Land: How the Hunger for Ownership Shaped the Modern World

Simon Winchester. Harper, $29.99 (416p) ISBN 978-0-06-293833-6
Winchester (The Perfectionists) probes “humankind’s approach to the possession of the world’s surface” in this eclectic account. Using his purchase of 123 forested acres in New York’s Berkshire Mountains as a launching point, Winchester explores the geological history of the planet (he notes that New England formed one billion years ago in the Southern Hemisphere) and the legal, cultural, and social issues related to land use and ownership. He details the decades-long creation of Flevoland, a province in the Netherlands built entirely on land reclaimed from the North Sea, attributing Dutch communalism and consensus-driven policymaking to the fact that much of the country is below sea level. Winchester also details debates over indigenous land rights in America and Australia, and notes that Australian mining magnate Lang Hancock, whose daughter, Gina Rinehart, is now the world’s largest private landowner with 29 million acres under her control, once suggested that unemployed aboriginal Australians should be sterilized. Winchester amasses a wealth of intriguing factoids and arcana, though readers looking for a comprehensive overview of the subject will be disappointed. Still, this is an entertaining and erudite roundup of humanity’s ever-evolving relationship with terra firma. Agent: Suzanne Gluck, WME (Jan.)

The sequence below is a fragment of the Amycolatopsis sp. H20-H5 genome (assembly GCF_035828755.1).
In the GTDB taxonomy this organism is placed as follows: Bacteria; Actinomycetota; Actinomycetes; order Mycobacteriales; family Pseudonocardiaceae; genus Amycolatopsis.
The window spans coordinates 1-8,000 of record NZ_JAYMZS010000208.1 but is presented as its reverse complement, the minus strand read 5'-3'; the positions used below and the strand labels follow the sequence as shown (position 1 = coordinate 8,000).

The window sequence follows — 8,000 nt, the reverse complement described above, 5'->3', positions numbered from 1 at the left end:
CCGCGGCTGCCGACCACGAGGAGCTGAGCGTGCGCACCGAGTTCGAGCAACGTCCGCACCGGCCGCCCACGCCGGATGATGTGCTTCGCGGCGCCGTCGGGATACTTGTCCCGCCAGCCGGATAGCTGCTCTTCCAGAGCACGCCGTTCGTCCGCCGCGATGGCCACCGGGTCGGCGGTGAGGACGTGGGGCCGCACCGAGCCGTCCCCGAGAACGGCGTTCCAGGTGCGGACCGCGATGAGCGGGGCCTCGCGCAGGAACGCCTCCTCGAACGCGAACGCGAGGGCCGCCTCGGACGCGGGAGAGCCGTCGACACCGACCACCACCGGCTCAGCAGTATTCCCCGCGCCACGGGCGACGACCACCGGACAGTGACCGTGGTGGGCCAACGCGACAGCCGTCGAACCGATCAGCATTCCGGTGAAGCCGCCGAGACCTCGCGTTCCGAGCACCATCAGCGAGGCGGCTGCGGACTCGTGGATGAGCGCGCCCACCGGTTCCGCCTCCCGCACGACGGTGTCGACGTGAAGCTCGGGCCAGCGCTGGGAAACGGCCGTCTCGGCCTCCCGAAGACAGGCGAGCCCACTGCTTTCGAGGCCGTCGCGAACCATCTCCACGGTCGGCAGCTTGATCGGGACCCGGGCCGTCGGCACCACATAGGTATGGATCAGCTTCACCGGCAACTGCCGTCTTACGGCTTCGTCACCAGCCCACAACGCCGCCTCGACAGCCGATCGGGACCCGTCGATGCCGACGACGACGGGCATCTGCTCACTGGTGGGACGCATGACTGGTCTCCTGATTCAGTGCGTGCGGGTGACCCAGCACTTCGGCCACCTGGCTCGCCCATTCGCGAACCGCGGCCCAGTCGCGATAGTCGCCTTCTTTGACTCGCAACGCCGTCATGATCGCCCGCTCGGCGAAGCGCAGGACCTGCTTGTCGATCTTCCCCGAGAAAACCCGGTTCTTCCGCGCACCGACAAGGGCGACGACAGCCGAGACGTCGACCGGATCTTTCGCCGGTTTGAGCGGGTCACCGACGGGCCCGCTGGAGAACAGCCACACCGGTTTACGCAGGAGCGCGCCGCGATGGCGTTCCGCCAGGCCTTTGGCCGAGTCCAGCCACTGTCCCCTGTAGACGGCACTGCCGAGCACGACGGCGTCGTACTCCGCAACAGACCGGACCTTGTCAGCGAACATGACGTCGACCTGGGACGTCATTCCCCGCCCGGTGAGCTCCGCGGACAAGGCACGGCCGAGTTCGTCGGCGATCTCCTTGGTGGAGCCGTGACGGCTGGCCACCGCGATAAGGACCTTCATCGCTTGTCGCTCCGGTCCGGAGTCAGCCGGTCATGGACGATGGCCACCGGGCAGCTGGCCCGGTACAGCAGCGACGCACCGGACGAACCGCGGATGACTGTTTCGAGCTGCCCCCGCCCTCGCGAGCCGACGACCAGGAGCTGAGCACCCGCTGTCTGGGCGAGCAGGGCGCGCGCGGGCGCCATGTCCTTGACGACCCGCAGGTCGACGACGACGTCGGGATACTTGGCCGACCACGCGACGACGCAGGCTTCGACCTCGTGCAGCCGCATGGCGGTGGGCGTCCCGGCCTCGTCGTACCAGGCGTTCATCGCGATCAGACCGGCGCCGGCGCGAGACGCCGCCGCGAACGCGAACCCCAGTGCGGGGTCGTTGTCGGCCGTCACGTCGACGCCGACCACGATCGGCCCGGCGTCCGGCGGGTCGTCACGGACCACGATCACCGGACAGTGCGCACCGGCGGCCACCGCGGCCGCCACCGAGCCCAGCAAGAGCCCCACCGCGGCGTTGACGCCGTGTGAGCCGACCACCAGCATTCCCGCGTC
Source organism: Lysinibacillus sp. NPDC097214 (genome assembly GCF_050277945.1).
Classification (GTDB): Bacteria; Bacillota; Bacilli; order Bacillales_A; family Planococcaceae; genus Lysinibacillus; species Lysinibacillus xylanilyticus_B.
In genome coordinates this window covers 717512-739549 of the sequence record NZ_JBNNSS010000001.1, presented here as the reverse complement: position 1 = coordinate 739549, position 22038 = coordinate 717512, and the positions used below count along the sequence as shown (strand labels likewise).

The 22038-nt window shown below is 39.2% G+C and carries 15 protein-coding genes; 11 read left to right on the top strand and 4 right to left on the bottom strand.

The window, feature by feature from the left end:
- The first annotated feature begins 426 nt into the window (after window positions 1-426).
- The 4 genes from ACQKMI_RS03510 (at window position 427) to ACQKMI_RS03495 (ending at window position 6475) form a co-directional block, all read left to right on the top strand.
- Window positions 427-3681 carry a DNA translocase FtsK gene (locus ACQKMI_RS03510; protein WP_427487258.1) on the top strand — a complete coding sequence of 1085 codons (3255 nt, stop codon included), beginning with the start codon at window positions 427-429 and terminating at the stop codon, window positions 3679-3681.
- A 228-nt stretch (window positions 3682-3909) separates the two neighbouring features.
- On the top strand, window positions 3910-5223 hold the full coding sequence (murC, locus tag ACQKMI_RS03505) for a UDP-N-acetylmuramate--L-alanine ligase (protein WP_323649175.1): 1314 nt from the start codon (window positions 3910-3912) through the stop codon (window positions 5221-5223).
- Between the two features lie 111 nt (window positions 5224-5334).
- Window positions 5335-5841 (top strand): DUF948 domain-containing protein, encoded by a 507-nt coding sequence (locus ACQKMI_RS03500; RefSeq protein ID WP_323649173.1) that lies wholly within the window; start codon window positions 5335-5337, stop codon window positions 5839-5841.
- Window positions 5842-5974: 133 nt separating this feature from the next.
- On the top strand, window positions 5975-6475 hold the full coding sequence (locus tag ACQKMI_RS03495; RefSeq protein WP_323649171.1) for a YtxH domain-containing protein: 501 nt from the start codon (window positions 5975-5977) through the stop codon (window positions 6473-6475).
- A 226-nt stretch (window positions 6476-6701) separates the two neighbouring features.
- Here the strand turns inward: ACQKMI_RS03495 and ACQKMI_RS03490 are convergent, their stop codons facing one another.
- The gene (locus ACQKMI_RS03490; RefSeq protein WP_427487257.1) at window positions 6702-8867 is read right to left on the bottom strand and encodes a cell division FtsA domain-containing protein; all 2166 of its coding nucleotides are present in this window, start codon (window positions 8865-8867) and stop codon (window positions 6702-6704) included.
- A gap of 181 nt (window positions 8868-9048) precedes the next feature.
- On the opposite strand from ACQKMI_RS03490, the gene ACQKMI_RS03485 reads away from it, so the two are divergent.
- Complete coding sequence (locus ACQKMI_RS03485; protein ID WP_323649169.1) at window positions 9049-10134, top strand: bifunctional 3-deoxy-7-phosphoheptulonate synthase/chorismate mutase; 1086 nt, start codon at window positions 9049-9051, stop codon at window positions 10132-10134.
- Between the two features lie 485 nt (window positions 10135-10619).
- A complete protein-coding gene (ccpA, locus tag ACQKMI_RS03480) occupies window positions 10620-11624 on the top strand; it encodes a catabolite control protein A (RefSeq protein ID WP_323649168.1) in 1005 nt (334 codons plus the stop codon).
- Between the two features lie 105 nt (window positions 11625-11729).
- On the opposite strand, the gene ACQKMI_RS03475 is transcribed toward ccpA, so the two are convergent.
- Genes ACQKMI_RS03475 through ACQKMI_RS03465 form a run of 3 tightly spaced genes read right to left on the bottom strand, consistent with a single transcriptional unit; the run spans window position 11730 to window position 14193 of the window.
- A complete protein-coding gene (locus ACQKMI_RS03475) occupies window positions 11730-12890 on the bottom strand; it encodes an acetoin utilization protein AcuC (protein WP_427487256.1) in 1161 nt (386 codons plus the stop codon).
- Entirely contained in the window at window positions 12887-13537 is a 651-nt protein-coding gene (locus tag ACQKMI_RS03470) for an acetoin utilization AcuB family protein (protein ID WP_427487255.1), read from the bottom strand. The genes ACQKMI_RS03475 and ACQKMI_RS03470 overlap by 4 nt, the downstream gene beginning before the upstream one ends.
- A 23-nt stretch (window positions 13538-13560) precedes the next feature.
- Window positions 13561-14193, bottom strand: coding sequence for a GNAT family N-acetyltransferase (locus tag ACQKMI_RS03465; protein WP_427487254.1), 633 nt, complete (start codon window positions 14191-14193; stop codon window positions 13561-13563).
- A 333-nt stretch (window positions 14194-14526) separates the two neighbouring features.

Reviewed on : 10/08/2020
Release date: 01/19/2021
Genre: Nonfiction
Ebook - 464 pages - 978-0-06-293835-0
MP3 CD - 978-1-7999-4762-2
Compact Disc - 978-1-7999-4761-5
Paperback - 688 pages - 978-0-06-306301-3
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